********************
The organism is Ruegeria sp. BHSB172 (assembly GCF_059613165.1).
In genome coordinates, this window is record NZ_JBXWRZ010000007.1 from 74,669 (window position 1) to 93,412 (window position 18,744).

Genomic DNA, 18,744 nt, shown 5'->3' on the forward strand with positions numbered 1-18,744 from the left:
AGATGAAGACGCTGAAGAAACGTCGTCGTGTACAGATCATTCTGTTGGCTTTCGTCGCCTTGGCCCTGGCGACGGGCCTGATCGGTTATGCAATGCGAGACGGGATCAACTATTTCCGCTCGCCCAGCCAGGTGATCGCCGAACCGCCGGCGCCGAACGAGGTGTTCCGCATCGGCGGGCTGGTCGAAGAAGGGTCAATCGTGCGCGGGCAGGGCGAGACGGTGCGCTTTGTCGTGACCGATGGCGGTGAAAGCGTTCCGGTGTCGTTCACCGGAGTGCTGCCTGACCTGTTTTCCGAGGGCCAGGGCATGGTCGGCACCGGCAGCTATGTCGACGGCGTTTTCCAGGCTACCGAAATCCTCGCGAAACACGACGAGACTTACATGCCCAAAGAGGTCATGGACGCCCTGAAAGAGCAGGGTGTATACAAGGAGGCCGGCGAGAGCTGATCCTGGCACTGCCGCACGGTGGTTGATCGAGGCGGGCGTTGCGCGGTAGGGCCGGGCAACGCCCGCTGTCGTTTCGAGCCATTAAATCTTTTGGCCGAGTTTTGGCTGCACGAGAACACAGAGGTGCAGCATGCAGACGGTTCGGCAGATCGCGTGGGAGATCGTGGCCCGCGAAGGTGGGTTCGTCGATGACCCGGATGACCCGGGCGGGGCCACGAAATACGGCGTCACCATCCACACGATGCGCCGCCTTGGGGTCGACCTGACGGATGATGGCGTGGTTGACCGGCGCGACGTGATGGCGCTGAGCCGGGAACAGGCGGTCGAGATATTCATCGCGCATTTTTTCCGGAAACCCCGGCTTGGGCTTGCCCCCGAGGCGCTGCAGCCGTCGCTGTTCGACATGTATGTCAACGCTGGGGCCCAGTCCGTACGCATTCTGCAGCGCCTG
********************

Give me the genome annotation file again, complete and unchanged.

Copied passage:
The organism is Ruegeria sp. BHSB172 (assembly GCF_059613165.1).
In genome coordinates, this window is record NZ_JBXWRZ010000007.1 from 74,669 (window position 1) to 93,412 (window position 18,744).

Genomic DNA, 18,744 nt, shown 5'->3' on the forward strand with positions numbered 1-18,744 from the left:
AGATGAAGACGCTGAAGAAACGTCGTCGTGTACAGATCATTCTGTTGGCTTTCGTCGCCTTGGCCCTGGCGACGGGCCTGATCGGTTATGCAATGCGAGACGGGATCAACTATTTCCGCTCGCCCAGCCAGGTGATCGCCGAACCGCCGGCGCCGAACGAGGTGTTCCGCATCGGCGGGCTGGTCGAAGAAGGGTCAATCGTGCGCGGGCAGGGCGAGACGGTGCGCTTTGTCGTGACCGATGGCGGTGAAAGCGTTCCGGTGTCGTTCACCGGAGTGCTGCCTGACCTGTTTTCCGAGGGCCAGGGCATGGTCGGCACCGGCAGCTATGTCGACGGCGTTTTCCAGGCTACCGAAATCCTCGCGAAACACGACGAGACTTACATGCCCAAAGAGGTCATGGACGCCCTGAAAGAGCAGGGTGTATACAAGGAGGCCGGCGAGAGCTGATCCTGGCACTGCCGCACGGTGGTTGATCGAGGCGGGCGTTGCGCGGTAGGGCCGGGCAACGCCCGCTGTCGTTTCGAGCCATTAAATCTTTTGGCCGAGTTTTGGCTGCACGAGAACACAGAGGTGCAGCATGCAGACGGTTCGGCAGATCGCGTGGGAGATCGTGGCCCGCGAAGGTGGGTTCGTCGATGACCCGGATGACCCGGGCGGGGCCACGAAATACGGCGTCACCATCCACACGATGCGCCGCCTTGGGGTCGACCTGACGGATGATGGCGTGGTTGACCGGCGCGACGTGATGGCGCTGAGCCGGGAACAGGCGGTCGAGATATTCATCGCGCATTTTTTCCGGAAACCCCGGCTTGGGCTTGCCCCCGAGGCGCTGCAGCCGTCGCTGTTCGACATGTATGTCAACGCTGGGGCCCAGTCCGTACGCATTCTGCAGCGCCTG